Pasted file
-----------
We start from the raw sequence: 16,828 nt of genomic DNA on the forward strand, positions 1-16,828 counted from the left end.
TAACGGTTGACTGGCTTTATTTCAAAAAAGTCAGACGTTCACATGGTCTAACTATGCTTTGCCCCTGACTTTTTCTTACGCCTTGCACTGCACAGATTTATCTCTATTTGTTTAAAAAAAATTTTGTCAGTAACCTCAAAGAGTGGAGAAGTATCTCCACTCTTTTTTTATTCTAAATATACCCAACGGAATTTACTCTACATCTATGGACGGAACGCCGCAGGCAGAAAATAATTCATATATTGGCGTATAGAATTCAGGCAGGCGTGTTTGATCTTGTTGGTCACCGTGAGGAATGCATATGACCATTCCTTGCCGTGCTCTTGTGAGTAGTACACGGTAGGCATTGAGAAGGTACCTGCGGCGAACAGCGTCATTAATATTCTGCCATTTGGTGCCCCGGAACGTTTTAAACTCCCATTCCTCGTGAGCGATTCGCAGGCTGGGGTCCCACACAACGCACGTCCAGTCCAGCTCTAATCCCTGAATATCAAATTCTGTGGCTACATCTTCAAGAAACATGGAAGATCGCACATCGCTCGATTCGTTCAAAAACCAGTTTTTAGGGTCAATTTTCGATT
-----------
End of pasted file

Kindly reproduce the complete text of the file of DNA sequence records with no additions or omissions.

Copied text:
We start from the raw sequence: 16,828 nt of genomic DNA on the forward strand, positions 1-16,828 counted from the left end.
TAACGGTTGACTGGCTTTATTTCAAAAAAGTCAGACGTTCACATGGTCTAACTATGCTTTGCCCCTGACTTTTTCTTACGCCTTGCACTGCACAGATTTATCTCTATTTGTTTAAAAAAAATTTTGTCAGTAACCTCAAAGAGTGGAGAAGTATCTCCACTCTTTTTTTATTCTAAATATACCCAACGGAATTTACTCTACATCTATGGACGGAACGCCGCAGGCAGAAAATAATTCATATATTGGCGTATAGAATTCAGGCAGGCGTGTTTGATCTTGTTGGTCACCGTGAGGAATGCATATGACCATTCCTTGCCGTGCTCTTGTGAGTAGTACACGGTAGGCATTGAGAAGGTACCTGCGGCGAACAGCGTCATTAATATTCTGCCATTTGGTGCCCCGGAACGTTTTAAACTCCCATTCCTCGTGAGCGATTCGCAGGCTGGGGTCCCACACAACGCACGTCCAGTCCAGCTCTAATCCCTGAATATCAAATTCTGTGGCTACATCTTCAAGAAACATGGAAGATCGCACATCGCTCGATTCGTTCAAAAACCAGTTTTTAGGGTCAATTTTCGATT